GREEK SLAVE SYSTEMS IN THEIR EASTERN MEDITERRANEAN CONTEXT c. 800–146 BC

David Martin Lewis

OUP (2018) h/b 372pp £75.00 (ISBN 9780198769941)

This is the most important contribution to our understanding of Greek slavery since the volume of essays, Slavery in Classical Antiquity: Views and Controversies, put together by Moses Finley in 1960. All subsequent discussions of Greek slavery will have to start from L.’s book. They will have to do so because L. is prepared to rethink the conventional claims made about slavery in Greece—claims to the uniqueness of what happened in Greece, claims about the difference between chattel slavery and e.g. Spartan helots, claims about what constitutes a slave society, and, indeed, claims about what is a slave. Many of the individual moves made by L. have been anticipated, as he acknowledges, by other scholars, but he is the first person to put this picture together. 

L.’s prime target is Finley’s view of Greek slavery. For L. a slave is a person subject to purchase and sale; since a person either is or is not subject to purchase and sale there can be no status between slavery and freedom, and since the criterion for being a slave is being susceptible to sale, there need be no developed notion of freedom in order to have a fully developed slave system. Since helots and similar local groups were subject to sale and purchase they should be reckoned straightforwardly slaves. Slave purchase and sale is a familiar feature of Homeric epic, particularly in the Odyssey, and the key place of slavery there and in Hesiod’s Works and Days shows that slavery did not ‘rise’ only after Solon, and that there was no move from ambiguous statuses between freedom and slavery to pure slave status. Slaves were equally present and crucial in the societies of the Near East (in Assyria, Babylonia, the Persian empire, and also in Carthage), and there is no reason to think Greece and Rome peculiar among ancient societies, nor is the notion of dividing a slave society from a society with slaves very helpful, though slave use comes in varying degrees of intensity. 

Much of this revisionism is obviously correct and helpful, and L. has many insightful discussions, particularly over the evidence for how widespread slave ownership was beyond the elite, and over evidence for the use of slaves in agriculture (where he favours widespread use, despite the evidentiary problems). The insight that he takes over from Harper, that equal slave prices for men and women (as opposed to higher prices for women) is a good indicator of a major economic role for slave labour, is an important one and enables him to say something about the economic place of slave labour in near-eastern societies where explicit evidence is lacking.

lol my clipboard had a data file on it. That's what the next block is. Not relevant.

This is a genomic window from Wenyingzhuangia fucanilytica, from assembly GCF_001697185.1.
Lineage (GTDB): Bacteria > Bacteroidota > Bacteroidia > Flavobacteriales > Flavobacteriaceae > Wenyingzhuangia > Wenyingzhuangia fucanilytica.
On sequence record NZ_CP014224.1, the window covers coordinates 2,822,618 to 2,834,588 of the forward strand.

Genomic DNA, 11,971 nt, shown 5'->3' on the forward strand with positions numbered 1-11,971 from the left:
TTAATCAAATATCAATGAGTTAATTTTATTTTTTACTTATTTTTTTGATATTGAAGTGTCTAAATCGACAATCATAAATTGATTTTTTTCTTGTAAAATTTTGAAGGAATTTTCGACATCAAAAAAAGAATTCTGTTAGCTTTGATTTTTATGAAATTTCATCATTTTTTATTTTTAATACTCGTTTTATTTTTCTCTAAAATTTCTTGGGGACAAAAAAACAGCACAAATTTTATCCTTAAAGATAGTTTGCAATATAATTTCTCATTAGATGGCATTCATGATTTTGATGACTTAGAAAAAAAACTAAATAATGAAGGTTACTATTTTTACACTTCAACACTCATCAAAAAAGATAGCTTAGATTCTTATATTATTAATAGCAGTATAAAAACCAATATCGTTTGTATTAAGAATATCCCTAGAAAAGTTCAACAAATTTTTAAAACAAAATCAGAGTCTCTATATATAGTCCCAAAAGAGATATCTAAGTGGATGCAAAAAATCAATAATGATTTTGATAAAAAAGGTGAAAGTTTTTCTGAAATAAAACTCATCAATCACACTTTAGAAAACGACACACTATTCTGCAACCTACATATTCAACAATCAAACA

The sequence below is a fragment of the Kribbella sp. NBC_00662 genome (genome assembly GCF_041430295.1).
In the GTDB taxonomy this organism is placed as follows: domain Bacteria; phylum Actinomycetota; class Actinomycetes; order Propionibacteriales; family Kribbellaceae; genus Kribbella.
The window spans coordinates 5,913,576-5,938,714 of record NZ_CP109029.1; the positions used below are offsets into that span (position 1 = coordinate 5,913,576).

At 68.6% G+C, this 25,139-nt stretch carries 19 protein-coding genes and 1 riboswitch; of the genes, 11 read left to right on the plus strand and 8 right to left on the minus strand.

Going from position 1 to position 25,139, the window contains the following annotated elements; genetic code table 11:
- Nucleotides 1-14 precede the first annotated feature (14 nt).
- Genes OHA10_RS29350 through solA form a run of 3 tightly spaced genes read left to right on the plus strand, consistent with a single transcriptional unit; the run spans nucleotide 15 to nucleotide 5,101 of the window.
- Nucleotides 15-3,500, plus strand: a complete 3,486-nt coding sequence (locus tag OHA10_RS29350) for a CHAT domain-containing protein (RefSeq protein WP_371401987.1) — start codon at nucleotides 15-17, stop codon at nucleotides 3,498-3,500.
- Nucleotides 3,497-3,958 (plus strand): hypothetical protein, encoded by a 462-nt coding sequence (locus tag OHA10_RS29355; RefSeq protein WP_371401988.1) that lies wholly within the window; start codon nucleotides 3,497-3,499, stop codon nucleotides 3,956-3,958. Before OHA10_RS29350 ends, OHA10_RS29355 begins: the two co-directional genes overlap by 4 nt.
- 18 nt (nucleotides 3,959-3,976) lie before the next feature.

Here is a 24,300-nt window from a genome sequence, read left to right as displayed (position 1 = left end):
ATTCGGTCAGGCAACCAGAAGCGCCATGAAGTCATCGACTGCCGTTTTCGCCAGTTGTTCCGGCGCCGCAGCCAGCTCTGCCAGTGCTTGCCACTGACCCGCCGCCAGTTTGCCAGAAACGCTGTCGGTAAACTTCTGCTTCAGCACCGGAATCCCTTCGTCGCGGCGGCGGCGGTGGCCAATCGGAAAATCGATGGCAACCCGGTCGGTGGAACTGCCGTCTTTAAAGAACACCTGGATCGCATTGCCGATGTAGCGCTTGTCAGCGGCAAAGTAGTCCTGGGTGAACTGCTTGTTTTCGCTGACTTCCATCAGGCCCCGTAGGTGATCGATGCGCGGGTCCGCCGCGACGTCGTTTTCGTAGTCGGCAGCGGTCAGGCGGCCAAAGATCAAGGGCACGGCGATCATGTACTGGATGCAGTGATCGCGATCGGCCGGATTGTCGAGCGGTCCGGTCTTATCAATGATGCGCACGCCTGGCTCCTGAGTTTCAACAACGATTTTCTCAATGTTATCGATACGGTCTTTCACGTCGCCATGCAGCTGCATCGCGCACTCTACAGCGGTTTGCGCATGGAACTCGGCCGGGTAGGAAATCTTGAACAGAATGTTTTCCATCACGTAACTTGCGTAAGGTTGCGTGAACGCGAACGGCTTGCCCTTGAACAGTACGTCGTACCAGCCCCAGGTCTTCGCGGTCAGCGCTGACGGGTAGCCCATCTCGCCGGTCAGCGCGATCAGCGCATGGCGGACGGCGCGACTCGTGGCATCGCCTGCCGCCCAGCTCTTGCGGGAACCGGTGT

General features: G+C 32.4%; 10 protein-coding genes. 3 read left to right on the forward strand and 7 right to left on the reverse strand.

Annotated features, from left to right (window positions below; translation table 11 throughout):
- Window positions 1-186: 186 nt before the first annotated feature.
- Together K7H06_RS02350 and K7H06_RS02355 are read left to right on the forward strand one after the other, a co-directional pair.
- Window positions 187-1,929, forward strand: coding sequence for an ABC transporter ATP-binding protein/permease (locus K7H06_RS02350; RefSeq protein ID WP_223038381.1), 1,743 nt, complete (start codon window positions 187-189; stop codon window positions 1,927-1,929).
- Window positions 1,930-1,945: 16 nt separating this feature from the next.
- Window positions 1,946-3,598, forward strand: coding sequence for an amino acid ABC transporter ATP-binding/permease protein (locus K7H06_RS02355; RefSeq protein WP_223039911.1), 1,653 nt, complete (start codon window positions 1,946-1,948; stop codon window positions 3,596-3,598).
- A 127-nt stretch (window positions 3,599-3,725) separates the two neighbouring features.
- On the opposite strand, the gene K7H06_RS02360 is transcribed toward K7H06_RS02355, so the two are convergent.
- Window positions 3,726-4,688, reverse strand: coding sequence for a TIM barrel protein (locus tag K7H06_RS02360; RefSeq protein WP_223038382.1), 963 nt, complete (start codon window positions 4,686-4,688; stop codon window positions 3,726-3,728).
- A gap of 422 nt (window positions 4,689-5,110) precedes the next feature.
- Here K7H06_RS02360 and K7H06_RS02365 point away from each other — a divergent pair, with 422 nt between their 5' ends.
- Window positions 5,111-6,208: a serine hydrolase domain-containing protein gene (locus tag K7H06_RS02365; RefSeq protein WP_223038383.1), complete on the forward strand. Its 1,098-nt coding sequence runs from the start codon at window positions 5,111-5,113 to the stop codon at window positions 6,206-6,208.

L. is sensitive to questions of ‘emic’ (actor’s own) and ‘etic’ (our observers’) categories, and himself draws attention to the fact that what categories are useful depends upon what question we are asking, but he often writes as if the latter were not the case, or as if the narrow range of questions in which he is interested is the only range of questions to be asked. 

His insistence that slaves are those who are bought and sold is one example. Just as in the modern world to insist that there are no slaves in the UK because no one is bought and sold is to adopt a political position which minimises the importance of practical constraints upon people’s freedom to change their employment, so to dismiss from consideration those in the classical world who were termed douloi not because they were liable to sale but because they were politically constrained, is a political decision. If our question is not about legal status but about freedom, then there is no doubt that, on the one hand, helots enjoyed freedoms (e.g. with regard to family life) not enjoyed by the general run of slaves in Athens, and on the other that in some political regimes those not liable to sale were nevertheless far from ‘free’. 

L. is aware that legal status is not everything, and that status has a great deal to do with performance, but he fails to see how this might impinge upon his overall enterprise. It is neither wrong to think about slavery as domination, nor wrong to ask what slaves contributed to the economy, only wrong to think that these are the only ways of understanding slavery. As L. himself hopes, this book should be the beginning of a new stage in the debate about slavery, not the end of the old debate.

Robin Osborne

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